Please, correct me if I’m wrong, but looking back on the matter, I don’t think I’ve ever seen a trace of homophobia in Ferelden. Seems that it doesn’t matter who you are or what you do, provided you’re not a mage, that is.

I enjoy gender bending in RPG’s, usually playing through ones I like at least once per gender to get a feel for the different responses and character options. My male warden became romantically involved with Zevran and Morrigan. My female was involved with Leliana and Alistair. Never once did I think that my choices were odd or different. It wasn’t like I was saying “Yeah, I’m gunna be gay in this game!” It just…happened. It happened, because I loved the characters. We were saving the world, and every night we made camp, sat around the fire, and got closer and closer as we marched nearer to our suicide mission. The connection grew strong – by day, we fought side by side to save the world. By night, we sang songs and broke bread – actions symbolized by a massively robust tree of dialogue that was seemingly never-ending.

How could one not love Zevran’s antics, or Alistair’s self-deprecation? They became a part of my life when I played through those games, and I cared about them. To be honest, Dragon Age: Origins made me want to become a Game Developer, and I think that my ability to explore genderless love in a safe, natural, and welcoming environment was a big part of what touched me so deeply. It’s really kind of beautiful, when you think about it.

Or, as Jeff put so succinctly, he said that Zevran was “Sexy, sultry, and knew what to say and how to say it to woo me – and because I was in an environment where my choice wasn’t chastised, I explored it. To me, that’s where gaming can make a difference.”

Seems legit.

Similar to in Thank You For Smoking, when Rob Lowe was telling Aaron Eckhart that smoking in a movie needed to be a period piece (i.e., outside the current restriction of society) to sell, maybe we need to make more games where it doesn’t matter in the game world what race, creed, color, gender, or sexual alignment you are.

Many people have said that it doesn’t matter to them what gets their characters off. Ok, that’s fine. People have also said that it does matter. That’s fine too.

Gamers are a diverse sort; so let’s celebrate that diversity by continuing to allow people to explore who they are and how they feel through a non-judgmental and welcoming environment. My answer to the how and why lies here. We need more games where you can do whatever you want without fear of pious judgment.

We need to teach people that gay men don’t go swishing all over the place covered in glitter and wearing neck scarves. People need to learn that bisexual women (And bisexual men!) aren’t just slutty tools to be used for some seedy after-hours three-way. Maybe we need to learn that not all lesbians are man-hating ball-busters.

Using games, to teach people how to love without gender is the first step, steps that studios like BioWare are already taking, but more of us need to get behind it. I think it’s a far nobler cause than creating another shooter with a square-jawed everyman committing mass murder under cover of snide quips.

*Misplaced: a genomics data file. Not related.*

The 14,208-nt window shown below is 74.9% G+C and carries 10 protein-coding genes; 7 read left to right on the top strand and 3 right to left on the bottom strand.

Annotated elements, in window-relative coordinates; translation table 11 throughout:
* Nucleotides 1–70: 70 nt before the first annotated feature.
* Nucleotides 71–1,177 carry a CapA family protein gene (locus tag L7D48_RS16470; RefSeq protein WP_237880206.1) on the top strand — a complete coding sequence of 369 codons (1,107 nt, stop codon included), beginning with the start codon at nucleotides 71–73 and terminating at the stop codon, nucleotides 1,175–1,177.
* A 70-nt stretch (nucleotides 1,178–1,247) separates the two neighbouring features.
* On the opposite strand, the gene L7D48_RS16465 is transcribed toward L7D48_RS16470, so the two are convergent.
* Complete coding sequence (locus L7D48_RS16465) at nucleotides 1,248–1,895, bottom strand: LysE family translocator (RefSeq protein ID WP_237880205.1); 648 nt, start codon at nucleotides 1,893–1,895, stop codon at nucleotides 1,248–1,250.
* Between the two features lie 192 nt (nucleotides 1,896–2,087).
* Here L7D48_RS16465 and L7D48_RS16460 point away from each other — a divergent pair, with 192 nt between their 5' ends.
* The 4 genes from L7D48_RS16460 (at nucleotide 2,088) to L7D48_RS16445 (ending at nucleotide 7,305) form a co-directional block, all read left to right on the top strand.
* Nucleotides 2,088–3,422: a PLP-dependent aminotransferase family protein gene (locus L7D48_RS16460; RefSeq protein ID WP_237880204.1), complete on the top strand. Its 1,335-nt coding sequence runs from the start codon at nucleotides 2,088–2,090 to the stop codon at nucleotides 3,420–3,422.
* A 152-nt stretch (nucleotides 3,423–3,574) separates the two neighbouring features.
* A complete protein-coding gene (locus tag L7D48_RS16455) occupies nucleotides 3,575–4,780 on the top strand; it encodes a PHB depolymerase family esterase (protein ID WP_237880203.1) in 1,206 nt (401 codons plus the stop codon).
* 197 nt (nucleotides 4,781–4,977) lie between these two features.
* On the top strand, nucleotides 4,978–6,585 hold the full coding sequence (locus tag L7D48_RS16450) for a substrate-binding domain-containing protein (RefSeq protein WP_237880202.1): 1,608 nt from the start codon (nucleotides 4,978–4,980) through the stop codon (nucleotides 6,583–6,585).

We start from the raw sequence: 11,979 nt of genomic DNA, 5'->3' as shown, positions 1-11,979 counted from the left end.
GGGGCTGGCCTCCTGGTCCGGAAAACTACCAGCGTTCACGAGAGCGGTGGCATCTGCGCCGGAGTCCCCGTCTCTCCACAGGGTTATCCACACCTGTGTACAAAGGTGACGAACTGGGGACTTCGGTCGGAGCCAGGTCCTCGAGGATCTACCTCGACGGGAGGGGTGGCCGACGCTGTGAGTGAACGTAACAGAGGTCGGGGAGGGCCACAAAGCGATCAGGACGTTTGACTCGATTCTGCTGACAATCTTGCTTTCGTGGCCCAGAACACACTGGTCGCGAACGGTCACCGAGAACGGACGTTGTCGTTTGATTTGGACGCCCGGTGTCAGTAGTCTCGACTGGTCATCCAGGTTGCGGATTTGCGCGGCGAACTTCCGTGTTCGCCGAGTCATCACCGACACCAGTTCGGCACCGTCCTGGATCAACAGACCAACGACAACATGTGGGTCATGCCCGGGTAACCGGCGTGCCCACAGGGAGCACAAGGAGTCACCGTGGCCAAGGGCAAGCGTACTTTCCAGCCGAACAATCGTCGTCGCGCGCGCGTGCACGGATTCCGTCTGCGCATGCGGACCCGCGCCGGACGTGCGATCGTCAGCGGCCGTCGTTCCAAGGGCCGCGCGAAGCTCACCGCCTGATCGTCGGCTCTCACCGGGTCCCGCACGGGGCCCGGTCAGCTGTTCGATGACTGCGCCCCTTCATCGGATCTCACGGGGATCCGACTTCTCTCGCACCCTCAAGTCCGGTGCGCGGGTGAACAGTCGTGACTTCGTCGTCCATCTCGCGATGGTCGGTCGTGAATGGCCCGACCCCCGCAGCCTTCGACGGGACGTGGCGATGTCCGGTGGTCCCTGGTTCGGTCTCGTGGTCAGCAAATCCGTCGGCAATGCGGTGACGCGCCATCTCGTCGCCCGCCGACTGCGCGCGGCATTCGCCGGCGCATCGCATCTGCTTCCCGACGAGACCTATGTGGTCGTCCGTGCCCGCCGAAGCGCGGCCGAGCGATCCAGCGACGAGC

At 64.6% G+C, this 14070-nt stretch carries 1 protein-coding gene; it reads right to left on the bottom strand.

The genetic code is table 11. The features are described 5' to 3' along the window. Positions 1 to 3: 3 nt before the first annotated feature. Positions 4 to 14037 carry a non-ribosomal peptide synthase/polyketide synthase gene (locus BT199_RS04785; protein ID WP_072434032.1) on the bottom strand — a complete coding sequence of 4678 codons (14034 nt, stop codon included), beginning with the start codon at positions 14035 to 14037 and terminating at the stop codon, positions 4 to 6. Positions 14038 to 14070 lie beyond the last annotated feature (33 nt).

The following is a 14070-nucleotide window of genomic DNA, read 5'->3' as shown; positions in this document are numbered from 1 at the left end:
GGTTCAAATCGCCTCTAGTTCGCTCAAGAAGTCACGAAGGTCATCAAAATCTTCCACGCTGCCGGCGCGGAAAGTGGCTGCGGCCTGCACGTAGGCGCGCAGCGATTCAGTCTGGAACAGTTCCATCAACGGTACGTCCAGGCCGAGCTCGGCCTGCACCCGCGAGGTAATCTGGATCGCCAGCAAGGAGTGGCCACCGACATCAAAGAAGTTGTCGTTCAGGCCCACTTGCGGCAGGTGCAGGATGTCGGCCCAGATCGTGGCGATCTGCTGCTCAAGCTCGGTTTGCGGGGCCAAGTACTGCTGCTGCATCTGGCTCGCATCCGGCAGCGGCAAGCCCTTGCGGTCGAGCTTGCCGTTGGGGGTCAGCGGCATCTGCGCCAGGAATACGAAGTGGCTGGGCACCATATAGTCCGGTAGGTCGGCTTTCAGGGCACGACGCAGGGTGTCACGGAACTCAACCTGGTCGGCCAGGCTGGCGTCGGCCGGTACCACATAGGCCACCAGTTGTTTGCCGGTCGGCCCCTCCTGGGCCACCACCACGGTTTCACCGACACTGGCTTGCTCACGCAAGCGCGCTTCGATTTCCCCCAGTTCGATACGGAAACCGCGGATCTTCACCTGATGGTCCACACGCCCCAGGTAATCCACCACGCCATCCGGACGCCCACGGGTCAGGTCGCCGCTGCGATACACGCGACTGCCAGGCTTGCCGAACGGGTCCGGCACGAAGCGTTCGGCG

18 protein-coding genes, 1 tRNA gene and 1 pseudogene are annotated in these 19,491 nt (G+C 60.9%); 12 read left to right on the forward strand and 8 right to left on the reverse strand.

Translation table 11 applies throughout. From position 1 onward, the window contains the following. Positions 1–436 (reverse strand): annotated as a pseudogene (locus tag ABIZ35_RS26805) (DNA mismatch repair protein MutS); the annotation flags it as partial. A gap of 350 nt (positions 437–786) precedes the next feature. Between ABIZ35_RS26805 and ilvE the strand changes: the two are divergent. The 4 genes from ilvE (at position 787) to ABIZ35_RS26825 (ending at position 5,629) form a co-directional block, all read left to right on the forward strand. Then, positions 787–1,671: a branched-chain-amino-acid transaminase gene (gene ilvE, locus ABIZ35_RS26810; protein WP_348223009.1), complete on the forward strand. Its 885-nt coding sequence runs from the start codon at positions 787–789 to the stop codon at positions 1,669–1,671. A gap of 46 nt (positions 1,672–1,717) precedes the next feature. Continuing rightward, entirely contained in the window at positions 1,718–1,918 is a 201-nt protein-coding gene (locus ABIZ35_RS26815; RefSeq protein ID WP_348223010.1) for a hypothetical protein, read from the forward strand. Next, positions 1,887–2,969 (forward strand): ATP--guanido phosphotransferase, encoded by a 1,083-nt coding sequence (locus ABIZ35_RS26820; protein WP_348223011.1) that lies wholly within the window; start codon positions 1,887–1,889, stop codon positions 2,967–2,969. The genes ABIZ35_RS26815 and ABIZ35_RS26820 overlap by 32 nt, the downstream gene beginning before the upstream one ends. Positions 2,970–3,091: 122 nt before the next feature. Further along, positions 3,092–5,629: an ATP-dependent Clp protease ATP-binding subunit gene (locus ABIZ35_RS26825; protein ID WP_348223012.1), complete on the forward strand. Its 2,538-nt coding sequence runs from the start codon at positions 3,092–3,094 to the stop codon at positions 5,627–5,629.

Now, the above thought is aimed at everyone, but let’s shift the focus to a game that is a
dyed in the wool experience that is built from the ground up to appeal to LGBT audiences, and focus on LGBT characters. I have a number of quick game ideas that I would like to share with the community to get the ball rolling. I also do this, because I don’t

want to be yelling about stuff without offering solutions. Even if you disagree with everything I have said to this point, you can at least give me credit for following through on the matter. Keep in mind, I just quickly jotted these down – light on mechanics, heavy on story.

-       Queer scientist is about to find a cure for AIDS, but a fundamentalist terrorist group trashes the lab, steals the formula, and abducts the scientist’s life partner. The scientist has to try and infiltrate the organization to get everything back. This could be a stealth/action-RPG, with a deep cadre of characters and locations. The scientist would need a broad cast of supporters to help out, as the scientist would not be accustomed to an aggressive and violent environment.

-       Browser game could be a fun, light-hearted platformer where the character runs around and has to put all the pieces of the rainbow back together.

-       Drag Queen + Grindhouse = OMGHOWAWESOMEWOULDTHATBEAWESOME!!!

-       In the future, spies are transgendered and can switch gender at will to suit the situation. Character gets bonuses for using genders in unique and clever ways. Character could wrestle with being initially straight, corn-fed Iowa boy that goes into the program to protect his country, but becomes confused by the changes he is constantly dealing with.

This is just a short list of thoughts that I had. I know they aren’t amazing, but hey – it’s a start, right? At least I’m offering more solutions than problems. I welcome everyone to take a minute of their time – regardless of how you feel about the issue – and jot down a few lines outlining a game focusing on LGBT characters or issues. I think you may surprise yourself when you find that it’s not impossible to make something cool. I’m already getting a bit partial to the Grindhouse Drag Queen revenge odyssey that I’m envisioning.

In closing, this is going to be it for me on this topic for a while. I don’t want to beat it to death, though I fear I already have, but the issue was challenged far too much to let it rest with that.

We have great power. We can change lives, we can entertain, and we can bring people together. Let’s do it. Let’s work towards a nobler cause – and not just this cause, but any cause. Anywhere where you see someone needing support from society, pursue it. Why? Because we can, that’s why.